Analytics for interaction
By uncovering how customers are acting, apps can show businesses how to interact with them.
Any app that includes a catalogue of products – like the one we built for Yachting Pages, for example – will offer rich data on the products and services that interest customers the most at different times, which retailers can use to tailor their product offering and how products are offered in the app, to drive sales.
Analytics for improvement
Any app used to facilitate learning a new process or new information will provide data on how to improve that learning process.
The app we built for the Háblame Bebé project, for instance, is designed to help Hispanic mothers teach their children the Spanish language. By understanding which pages and functions are used most in the app, the Háblame Bebé team can improve their wider language tuition methods, because they know which types of tuition their audience respond to best.
The same applies for apps designed to facilitate any process. Many of the apps we build for the Rolls-Royce group, for example, are designed to help expert teams operate mechanical systems. Tracking user interventions in the apps – and therefore in the corresponding mechanical systems – provides Rolls-Royce teams with rich data for improving their wider systems and processes.
Analytics for marketing
Of course, apps are also a rich fount of data for marketers because, very simply, they demonstrate which parts of a product or service elicit the richest response.
Heritage organisations including Historic Royal Palaces and Tower Bridge can use the apps we built them to track where users, or visitors, spend the most time; which areas they pass through, and even which parts of their exhibitions aroused frustration or confusion. This data can then be used to improve their wider visitor experience and focus their marketing messages in future.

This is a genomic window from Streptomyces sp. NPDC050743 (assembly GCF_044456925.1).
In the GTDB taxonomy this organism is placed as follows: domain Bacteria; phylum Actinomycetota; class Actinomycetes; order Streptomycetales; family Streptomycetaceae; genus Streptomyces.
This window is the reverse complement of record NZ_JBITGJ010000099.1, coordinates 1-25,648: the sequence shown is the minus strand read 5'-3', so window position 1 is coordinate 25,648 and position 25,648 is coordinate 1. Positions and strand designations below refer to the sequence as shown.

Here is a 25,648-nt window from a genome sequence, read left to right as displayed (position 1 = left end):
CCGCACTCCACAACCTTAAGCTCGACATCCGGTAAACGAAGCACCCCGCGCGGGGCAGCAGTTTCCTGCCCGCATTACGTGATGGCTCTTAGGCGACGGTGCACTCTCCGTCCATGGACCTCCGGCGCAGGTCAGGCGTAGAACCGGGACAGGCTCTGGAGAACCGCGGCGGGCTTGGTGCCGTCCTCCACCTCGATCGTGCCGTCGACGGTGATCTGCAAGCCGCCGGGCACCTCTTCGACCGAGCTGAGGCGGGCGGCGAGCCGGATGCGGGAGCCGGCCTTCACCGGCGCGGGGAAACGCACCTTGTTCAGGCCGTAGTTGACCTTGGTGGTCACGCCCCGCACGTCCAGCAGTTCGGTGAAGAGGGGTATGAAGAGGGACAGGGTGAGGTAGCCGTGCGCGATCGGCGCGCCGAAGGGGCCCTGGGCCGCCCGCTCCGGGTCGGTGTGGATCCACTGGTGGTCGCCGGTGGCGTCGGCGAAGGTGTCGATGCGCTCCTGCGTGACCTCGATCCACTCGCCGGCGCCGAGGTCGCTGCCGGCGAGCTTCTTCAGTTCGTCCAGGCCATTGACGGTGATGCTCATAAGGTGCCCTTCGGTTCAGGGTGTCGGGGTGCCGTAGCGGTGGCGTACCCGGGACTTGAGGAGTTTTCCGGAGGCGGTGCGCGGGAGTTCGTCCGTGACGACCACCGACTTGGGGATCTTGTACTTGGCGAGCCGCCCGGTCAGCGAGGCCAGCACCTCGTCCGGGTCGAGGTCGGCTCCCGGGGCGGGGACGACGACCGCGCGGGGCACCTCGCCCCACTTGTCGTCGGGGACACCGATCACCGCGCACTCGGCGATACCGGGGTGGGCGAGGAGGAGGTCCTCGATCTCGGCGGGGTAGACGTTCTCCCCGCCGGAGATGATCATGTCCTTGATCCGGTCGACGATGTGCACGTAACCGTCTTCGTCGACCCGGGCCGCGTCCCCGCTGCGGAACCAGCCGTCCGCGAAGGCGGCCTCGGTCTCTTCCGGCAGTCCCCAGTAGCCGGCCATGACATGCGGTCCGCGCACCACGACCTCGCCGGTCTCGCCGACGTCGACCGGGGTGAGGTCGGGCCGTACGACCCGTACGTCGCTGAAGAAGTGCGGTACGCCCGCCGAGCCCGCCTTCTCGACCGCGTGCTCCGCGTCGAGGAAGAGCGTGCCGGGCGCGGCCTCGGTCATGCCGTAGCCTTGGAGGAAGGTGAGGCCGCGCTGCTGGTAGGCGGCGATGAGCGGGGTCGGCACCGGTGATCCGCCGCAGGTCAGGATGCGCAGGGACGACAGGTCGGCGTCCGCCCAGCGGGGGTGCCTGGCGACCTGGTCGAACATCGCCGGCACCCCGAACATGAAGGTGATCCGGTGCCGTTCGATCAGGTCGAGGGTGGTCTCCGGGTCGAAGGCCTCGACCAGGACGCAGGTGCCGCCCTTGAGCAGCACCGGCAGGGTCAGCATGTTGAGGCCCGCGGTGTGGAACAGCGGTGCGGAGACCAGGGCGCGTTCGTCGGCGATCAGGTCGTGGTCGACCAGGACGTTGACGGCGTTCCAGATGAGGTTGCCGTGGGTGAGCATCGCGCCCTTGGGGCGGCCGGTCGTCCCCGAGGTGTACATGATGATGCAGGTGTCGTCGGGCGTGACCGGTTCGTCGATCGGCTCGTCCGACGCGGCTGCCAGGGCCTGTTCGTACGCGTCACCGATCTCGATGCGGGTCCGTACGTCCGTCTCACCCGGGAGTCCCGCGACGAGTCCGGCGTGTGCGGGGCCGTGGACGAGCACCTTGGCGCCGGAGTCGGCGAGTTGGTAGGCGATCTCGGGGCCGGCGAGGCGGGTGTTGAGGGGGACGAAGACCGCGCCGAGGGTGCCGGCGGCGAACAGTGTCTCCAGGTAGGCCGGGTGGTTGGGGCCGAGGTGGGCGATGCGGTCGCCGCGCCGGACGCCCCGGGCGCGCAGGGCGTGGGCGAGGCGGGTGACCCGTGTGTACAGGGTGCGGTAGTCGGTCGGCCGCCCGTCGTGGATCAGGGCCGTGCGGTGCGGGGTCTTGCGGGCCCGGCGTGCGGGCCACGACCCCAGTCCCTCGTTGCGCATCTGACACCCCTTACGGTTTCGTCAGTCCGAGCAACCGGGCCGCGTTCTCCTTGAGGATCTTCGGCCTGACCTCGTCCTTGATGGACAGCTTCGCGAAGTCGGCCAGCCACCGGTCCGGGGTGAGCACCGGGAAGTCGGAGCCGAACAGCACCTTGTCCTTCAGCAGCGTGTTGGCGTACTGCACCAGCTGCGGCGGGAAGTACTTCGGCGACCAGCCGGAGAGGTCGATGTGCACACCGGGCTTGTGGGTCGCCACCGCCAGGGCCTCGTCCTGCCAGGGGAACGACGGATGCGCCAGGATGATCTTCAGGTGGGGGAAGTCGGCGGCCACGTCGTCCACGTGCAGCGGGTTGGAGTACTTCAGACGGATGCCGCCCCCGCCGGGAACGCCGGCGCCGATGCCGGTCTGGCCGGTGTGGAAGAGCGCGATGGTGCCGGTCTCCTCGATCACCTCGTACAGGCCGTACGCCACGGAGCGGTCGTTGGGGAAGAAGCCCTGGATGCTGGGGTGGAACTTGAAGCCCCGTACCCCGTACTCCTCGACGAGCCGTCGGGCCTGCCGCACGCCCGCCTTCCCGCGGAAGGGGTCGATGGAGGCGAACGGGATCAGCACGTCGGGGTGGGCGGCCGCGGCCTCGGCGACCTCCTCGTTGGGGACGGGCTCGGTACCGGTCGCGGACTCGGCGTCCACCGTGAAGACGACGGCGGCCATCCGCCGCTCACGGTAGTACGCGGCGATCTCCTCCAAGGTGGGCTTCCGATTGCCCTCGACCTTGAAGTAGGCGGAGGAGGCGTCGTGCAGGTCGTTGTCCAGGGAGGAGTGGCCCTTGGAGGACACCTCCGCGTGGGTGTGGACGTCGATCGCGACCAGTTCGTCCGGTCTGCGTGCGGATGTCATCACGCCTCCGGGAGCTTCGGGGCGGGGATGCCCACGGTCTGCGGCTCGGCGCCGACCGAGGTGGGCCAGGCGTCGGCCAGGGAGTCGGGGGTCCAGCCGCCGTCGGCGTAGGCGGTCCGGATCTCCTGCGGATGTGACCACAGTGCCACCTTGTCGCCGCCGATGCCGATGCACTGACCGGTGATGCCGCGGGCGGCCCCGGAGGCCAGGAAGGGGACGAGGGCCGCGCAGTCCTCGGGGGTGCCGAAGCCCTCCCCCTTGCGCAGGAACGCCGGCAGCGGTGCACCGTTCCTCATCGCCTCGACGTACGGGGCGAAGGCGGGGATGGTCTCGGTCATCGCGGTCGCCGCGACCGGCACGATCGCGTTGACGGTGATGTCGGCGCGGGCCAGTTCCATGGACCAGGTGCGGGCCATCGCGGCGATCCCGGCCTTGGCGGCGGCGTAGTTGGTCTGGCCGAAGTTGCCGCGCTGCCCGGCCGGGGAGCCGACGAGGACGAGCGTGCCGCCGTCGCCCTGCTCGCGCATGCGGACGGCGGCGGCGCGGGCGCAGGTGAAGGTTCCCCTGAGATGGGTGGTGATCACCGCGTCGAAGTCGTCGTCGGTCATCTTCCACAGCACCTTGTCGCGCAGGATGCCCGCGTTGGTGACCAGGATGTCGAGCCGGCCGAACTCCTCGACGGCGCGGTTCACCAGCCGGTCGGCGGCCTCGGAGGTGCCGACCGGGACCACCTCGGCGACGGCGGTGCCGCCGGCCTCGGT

Understanding user data and the insight it can generate is essential for any organisation with an app. User data can point to ways organisations can improve their user experience. By continuously learning from and improving their app, they improve their response to the original business problem that encouraged them to build an app in the first place.
For heritage apps, the data can reveal how and where people interact with its functionality, what they’re engaged with and what they’re not. For enterprise apps, the analytics can give detailed analysis of how workers tackle problems, where they struggle, and how long certain tasks take.
For e-commerce, businesses can see where they’re losing customers during the purchase decision, and test ways to convert more. For directories, businesses can monitor stock, see what items are regularly purchased with others and much, much more.
In these ways, and many others, data analytics have a compounding effect on the success of your investment in an app project. And sometimes, you might just learn more about your customers than they know about themselves.
In baking data strategy into our consultative, co-collaborative design approach, Calvium crafts app solutions that balance exceptional user experiences with invaluable data learning. Find out how our focus on optimisation has helped organisations across the heritage, engineering, architecture and logistics sectors in our case studies.